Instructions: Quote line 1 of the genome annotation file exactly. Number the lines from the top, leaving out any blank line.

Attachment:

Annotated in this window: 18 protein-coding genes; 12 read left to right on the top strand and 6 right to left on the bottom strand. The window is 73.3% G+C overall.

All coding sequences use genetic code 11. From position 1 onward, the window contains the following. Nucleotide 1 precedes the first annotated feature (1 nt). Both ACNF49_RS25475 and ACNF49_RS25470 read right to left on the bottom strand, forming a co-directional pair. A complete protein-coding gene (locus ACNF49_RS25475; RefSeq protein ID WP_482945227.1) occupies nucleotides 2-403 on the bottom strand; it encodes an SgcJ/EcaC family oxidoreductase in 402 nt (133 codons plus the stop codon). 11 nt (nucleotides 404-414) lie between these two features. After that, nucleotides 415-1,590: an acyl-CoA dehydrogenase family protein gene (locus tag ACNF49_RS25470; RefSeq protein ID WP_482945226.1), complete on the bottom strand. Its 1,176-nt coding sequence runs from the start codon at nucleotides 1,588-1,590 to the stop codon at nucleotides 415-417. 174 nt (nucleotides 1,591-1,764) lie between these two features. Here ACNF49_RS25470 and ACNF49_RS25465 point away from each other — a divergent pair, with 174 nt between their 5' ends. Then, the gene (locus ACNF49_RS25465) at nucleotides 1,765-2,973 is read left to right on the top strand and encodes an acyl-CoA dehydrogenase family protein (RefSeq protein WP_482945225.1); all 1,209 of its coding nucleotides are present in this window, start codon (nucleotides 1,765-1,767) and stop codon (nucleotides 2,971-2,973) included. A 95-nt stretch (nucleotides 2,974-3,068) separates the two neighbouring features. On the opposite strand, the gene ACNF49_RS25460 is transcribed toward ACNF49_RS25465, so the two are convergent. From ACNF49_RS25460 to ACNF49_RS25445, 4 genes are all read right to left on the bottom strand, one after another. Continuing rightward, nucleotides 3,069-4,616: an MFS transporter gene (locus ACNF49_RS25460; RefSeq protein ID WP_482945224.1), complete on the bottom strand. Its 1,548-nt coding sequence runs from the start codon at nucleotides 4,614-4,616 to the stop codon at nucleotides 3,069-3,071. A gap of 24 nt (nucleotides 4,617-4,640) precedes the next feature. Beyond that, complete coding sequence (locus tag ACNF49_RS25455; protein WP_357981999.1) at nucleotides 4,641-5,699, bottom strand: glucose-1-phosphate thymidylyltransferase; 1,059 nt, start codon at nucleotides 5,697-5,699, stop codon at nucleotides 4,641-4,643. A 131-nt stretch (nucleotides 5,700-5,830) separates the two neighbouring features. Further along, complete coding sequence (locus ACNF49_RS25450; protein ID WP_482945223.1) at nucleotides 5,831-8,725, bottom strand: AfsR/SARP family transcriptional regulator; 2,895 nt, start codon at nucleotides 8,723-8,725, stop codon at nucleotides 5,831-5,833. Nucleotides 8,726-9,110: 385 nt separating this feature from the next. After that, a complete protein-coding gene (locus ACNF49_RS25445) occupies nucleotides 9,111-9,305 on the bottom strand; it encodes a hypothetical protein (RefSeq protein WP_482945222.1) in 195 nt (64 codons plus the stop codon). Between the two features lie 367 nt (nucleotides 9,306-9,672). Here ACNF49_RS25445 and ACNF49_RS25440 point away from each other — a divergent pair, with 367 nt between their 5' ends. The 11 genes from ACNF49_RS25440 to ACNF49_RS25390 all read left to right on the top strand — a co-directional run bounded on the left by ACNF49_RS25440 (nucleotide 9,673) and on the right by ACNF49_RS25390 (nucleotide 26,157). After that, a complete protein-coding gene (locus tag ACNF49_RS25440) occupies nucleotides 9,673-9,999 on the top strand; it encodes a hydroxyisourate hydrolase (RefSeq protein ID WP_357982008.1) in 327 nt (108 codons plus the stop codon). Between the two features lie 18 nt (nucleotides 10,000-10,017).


Annotated in this window: 18 protein-coding genes; 12 read left to right on the top strand and 6 right to left on the bottom strand. The window is 73.3% G+C overall.